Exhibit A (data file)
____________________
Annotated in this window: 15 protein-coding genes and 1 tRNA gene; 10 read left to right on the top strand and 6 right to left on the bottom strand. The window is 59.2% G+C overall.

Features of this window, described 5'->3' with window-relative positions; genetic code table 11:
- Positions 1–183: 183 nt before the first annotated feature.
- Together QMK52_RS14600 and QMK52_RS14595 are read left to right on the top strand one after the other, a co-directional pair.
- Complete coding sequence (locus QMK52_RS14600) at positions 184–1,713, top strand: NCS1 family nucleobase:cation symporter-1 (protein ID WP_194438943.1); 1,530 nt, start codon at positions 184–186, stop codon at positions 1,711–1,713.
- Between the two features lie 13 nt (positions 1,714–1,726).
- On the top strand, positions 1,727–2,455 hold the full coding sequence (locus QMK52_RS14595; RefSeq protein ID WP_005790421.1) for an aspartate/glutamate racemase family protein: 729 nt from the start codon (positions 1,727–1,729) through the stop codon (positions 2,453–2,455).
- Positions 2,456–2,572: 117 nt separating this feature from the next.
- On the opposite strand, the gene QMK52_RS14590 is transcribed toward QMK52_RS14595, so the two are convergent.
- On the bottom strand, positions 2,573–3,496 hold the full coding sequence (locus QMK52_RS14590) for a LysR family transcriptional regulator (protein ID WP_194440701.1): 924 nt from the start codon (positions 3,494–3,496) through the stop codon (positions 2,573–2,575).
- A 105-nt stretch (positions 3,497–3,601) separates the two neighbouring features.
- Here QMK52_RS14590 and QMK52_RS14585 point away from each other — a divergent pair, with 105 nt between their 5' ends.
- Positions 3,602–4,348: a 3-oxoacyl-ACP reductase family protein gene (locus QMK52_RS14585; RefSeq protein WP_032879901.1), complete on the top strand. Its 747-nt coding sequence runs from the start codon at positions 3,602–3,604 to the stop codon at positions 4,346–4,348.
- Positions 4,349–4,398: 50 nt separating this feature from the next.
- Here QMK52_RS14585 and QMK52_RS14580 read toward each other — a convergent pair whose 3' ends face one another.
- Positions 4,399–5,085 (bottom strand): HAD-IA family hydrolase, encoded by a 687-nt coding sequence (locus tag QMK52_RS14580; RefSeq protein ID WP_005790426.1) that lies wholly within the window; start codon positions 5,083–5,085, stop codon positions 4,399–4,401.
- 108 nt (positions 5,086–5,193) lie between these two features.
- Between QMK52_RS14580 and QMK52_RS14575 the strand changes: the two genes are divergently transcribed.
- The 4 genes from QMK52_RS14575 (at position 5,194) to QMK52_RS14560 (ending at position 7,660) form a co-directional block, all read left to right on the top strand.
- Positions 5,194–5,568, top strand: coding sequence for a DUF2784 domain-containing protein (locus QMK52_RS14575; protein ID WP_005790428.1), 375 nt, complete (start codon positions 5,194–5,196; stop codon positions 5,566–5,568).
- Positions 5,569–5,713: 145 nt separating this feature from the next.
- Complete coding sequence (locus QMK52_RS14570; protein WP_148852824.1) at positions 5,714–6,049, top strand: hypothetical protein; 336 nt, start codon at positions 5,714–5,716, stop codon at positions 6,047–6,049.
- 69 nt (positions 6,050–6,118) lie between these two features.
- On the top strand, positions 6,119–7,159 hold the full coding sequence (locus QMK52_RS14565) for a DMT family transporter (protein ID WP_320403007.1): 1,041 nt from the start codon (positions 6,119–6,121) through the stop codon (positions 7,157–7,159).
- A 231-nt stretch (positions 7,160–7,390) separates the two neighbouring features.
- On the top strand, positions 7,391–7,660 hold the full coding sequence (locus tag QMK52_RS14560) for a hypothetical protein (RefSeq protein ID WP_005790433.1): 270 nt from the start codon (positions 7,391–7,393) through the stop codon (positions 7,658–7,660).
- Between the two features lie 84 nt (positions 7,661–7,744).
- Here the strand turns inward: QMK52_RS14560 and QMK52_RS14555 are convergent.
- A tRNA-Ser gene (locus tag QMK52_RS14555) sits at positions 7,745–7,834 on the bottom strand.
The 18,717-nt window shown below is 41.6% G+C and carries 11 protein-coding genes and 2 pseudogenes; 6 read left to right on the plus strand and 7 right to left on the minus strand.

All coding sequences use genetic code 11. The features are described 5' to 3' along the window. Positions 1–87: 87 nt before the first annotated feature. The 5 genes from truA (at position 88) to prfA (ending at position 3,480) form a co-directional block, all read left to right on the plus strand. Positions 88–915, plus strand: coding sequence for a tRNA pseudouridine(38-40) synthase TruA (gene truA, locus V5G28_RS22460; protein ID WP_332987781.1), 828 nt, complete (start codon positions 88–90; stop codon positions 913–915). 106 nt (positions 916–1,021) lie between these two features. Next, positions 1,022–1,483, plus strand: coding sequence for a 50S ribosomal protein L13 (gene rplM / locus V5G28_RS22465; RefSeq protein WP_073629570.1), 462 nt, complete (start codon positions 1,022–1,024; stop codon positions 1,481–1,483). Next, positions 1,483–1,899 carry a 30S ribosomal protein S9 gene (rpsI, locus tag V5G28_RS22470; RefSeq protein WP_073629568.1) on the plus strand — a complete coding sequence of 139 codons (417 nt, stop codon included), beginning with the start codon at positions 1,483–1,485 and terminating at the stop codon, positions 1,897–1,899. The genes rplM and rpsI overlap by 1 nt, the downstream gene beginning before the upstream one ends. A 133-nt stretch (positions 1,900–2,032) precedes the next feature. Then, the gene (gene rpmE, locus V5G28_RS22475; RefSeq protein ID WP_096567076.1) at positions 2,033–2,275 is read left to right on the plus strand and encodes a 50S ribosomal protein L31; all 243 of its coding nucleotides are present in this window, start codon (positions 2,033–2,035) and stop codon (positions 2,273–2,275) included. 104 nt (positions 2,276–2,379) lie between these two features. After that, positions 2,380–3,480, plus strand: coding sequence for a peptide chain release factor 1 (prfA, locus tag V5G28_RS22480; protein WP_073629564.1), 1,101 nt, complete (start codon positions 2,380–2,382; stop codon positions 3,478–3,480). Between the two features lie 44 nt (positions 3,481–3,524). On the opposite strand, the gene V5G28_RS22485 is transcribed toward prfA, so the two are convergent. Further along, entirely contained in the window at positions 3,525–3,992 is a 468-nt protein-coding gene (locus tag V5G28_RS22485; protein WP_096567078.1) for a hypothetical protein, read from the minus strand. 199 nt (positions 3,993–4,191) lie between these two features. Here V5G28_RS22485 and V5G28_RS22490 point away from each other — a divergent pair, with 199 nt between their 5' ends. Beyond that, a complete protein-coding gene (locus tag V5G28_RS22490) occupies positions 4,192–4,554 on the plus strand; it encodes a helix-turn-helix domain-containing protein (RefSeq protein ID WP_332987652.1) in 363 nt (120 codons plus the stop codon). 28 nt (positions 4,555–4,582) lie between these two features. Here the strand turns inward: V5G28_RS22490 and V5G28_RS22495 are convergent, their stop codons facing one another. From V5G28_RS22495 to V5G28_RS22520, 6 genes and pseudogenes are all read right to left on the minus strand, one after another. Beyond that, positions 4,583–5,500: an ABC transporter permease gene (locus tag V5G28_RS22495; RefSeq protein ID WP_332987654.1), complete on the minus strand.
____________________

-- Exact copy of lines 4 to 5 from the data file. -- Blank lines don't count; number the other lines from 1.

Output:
- Together QMK52_RS14600 and QMK52_RS14595 are read left to right on the top strand one after the other, a co-directional pair.
- Complete coding sequence (locus QMK52_RS14600) at positions 184–1,713, top strand: NCS1 family nucleobase:cation symporter-1 (protein ID WP_194438943.1); 1,530 nt, start codon at positions 184–186, stop codon at positions 1,711–1,713.